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New opportunities for the private sector in Mozambique

Paulo Moisés Manhique, farmer Inhambane Province, Mozambique, photo: Chanito Gordinho

If poor farmers, men and women, have a more secure income, they are in a better position to withstand sudden shocks like drought or flooding or the effects of climate change.

Farmers like Paulo Moises Manhique in Mozambique’s Inhambane Province have seen their yields increase and profits grow through a partnership with a local agri-business Mozambique Organicos, which is supported by Irish Aid.

Inhambane Province lies along the southern coast of Mozambique. Over one million of its 1.4 million population depend on small scale, rain-fed agriculture for their livelihood; a precarious existence in an area with poor soil and unpredictable rainfall.

Making that existence more secure is at the heart of Irish Aid’s work. If poor farmers, men and women, have a more secure income, they are in a better position to withstand sudden shocks like drought or flooding or the effects of climate change. 

Building partnerships

One of the ways we try to achieve this is through partnerships with organisations like Mozambique Organicos, a local agri-business and export company that, with support from Irish Aid, offers advice and training to farmers.   They advise farmers on everything from growing more suitable crops to reaching bigger markets

Paulo Moises Manhique is one of 14 farmers from Inhacongo, a village in Inhambwe Province who received training from Mozambique Organicos on better agricultural practices, crop planning and using organic fertilizer and new technologies. He also received assistance to access international markets, opening up the possibility of greater profits.

The benefits of the assistance and greater access to markets reach beyond the farmers to their communities through the jobs they create.

Seeing results

And the results are clear to see. The Inhacongo farmers have not only seen the quality and quantity of their crop yields increase but they are now able to change the type of crops to better suit the season and market demand. Paulo now grows ‘Baby Corn’ on about two hectares of land for export to South Africa as well as a variety of other vegetables for local and  international markets.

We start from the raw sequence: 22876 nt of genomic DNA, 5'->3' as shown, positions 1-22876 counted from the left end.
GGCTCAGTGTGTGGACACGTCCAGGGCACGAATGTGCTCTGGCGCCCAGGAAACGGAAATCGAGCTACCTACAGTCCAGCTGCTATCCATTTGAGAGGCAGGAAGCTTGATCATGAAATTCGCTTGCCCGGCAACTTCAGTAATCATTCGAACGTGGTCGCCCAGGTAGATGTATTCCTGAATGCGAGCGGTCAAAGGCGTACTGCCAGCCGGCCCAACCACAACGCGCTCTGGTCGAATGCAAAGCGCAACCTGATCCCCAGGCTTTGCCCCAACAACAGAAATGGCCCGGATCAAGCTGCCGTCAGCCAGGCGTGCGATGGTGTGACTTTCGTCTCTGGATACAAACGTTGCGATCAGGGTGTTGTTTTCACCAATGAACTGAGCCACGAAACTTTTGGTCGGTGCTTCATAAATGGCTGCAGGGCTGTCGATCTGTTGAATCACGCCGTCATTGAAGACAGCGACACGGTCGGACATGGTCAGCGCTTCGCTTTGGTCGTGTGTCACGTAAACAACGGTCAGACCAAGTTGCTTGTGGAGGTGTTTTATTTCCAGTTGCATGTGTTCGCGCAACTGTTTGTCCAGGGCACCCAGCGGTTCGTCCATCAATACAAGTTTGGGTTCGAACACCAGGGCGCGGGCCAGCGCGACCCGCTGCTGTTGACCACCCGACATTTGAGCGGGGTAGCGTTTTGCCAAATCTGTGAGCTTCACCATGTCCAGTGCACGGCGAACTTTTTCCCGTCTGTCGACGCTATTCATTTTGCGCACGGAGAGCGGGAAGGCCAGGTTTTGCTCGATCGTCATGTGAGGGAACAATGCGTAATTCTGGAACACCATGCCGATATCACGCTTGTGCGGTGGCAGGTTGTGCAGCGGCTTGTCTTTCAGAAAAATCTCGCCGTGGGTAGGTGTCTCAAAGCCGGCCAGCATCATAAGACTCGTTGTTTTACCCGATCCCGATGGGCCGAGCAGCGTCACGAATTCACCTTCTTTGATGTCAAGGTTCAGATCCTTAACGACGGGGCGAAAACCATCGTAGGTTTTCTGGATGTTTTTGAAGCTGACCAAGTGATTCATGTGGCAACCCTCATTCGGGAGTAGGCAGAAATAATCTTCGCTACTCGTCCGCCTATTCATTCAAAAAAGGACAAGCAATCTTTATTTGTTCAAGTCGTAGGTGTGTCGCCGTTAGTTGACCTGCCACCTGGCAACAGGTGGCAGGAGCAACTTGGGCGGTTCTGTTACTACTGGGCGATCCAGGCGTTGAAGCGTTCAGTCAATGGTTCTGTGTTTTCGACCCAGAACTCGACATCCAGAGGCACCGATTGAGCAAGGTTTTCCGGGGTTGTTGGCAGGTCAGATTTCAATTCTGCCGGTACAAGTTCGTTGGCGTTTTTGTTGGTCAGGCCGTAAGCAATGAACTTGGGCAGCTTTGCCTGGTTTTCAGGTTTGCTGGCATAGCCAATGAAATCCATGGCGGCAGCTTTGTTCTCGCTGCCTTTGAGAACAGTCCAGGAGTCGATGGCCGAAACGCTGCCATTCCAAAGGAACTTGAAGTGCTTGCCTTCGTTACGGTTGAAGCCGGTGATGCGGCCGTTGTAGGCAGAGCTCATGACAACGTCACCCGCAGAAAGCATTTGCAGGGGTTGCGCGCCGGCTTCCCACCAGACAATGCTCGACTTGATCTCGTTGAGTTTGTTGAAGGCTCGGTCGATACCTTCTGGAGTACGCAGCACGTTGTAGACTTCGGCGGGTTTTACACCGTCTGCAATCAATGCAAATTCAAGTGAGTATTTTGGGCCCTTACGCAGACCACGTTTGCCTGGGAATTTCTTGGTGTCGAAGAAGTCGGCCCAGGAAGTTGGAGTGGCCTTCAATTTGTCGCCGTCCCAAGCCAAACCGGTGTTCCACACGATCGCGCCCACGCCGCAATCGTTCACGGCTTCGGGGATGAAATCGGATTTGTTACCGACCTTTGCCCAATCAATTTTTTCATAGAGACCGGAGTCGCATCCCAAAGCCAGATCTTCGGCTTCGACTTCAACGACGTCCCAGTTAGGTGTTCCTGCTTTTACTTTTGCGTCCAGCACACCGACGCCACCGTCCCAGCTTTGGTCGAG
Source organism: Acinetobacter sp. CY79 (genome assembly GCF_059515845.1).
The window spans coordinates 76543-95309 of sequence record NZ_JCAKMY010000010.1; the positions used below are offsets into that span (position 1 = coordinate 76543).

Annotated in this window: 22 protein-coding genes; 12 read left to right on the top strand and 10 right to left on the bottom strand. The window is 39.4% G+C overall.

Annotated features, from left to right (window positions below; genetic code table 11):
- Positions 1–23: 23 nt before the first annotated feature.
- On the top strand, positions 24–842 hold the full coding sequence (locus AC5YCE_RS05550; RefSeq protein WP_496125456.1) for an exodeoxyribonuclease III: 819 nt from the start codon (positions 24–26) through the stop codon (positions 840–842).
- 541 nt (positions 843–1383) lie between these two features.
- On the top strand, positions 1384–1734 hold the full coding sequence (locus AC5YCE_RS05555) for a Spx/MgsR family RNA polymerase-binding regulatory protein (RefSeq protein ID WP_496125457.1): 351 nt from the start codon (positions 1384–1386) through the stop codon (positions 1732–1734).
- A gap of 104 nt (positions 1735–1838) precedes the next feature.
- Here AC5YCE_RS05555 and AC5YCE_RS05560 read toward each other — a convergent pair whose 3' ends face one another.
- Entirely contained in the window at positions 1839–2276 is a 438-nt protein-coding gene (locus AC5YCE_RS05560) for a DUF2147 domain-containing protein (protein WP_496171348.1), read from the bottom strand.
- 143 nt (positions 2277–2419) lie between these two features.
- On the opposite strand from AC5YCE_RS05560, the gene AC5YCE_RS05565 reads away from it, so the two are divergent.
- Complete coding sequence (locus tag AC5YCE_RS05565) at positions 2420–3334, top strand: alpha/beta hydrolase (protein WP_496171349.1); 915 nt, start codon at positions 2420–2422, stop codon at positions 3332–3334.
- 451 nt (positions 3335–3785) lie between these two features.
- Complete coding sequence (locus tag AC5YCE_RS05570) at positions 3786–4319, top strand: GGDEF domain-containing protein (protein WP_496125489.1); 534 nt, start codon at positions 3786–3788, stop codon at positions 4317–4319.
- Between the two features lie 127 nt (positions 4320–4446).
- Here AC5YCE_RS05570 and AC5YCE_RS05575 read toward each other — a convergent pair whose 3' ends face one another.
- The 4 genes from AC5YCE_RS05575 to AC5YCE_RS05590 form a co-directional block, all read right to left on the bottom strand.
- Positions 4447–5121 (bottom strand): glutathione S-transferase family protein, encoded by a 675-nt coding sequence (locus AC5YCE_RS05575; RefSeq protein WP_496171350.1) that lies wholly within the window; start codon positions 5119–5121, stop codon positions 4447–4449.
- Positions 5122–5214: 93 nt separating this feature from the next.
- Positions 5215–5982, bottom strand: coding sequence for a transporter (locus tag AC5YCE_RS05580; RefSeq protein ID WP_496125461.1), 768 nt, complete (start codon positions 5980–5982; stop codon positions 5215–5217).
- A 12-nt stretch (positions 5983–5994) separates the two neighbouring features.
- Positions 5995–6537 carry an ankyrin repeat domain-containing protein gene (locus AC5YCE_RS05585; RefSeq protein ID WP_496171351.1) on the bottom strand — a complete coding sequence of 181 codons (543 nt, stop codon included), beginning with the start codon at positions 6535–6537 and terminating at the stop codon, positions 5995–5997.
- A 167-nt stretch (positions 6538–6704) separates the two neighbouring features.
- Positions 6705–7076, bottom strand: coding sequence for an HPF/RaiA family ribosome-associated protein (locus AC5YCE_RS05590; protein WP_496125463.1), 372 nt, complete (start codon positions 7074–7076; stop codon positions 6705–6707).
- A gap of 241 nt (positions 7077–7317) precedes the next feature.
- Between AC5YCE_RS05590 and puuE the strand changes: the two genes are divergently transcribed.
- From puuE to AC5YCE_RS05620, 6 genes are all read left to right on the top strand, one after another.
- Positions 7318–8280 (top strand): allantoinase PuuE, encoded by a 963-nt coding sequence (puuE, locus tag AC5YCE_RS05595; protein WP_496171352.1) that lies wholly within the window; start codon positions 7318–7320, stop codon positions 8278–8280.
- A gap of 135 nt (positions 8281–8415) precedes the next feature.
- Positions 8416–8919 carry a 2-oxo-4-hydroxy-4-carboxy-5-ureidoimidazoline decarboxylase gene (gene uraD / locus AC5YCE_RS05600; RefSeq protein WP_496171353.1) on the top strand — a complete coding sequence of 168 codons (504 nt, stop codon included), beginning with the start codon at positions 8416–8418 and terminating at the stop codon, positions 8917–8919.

Creating jobs

The benefits of the assistance and greater access to markets reach beyond the farmers to their communities through the jobs they create. Paulo has 15 people permanently employed and hopes to double this as he produces more for export. As Mozambique Organicos has begun to export more (quadrupling its exports in 2011) its workforce has also grown. Since 2009 the number of permanent workers has grown from four to 118, of whom 25% are women.

Fighting poverty

Our support for farmers and their communities is part of our overall focus on vulnerability and poverty in Mozambique.   In 2011, for example over 430,000 farmers, men and women, received advice and training aimed at improving their livelihoods from organisations like Mozambique Organicos.

By working on the ground in Inhambane Province, we build up a good understanding of the many challenges facing local communities.  We also try to make sure that this knowledge and evidence of what works on the ground influences national policies that positively impact on Mozambique’s poorest citizens. 

Something we can be proud of

430,000 The number of farmers who benefitted from government agricultural advisory services in Mozambique with support from Irish Aid.

50% Almost half of these farmers were women.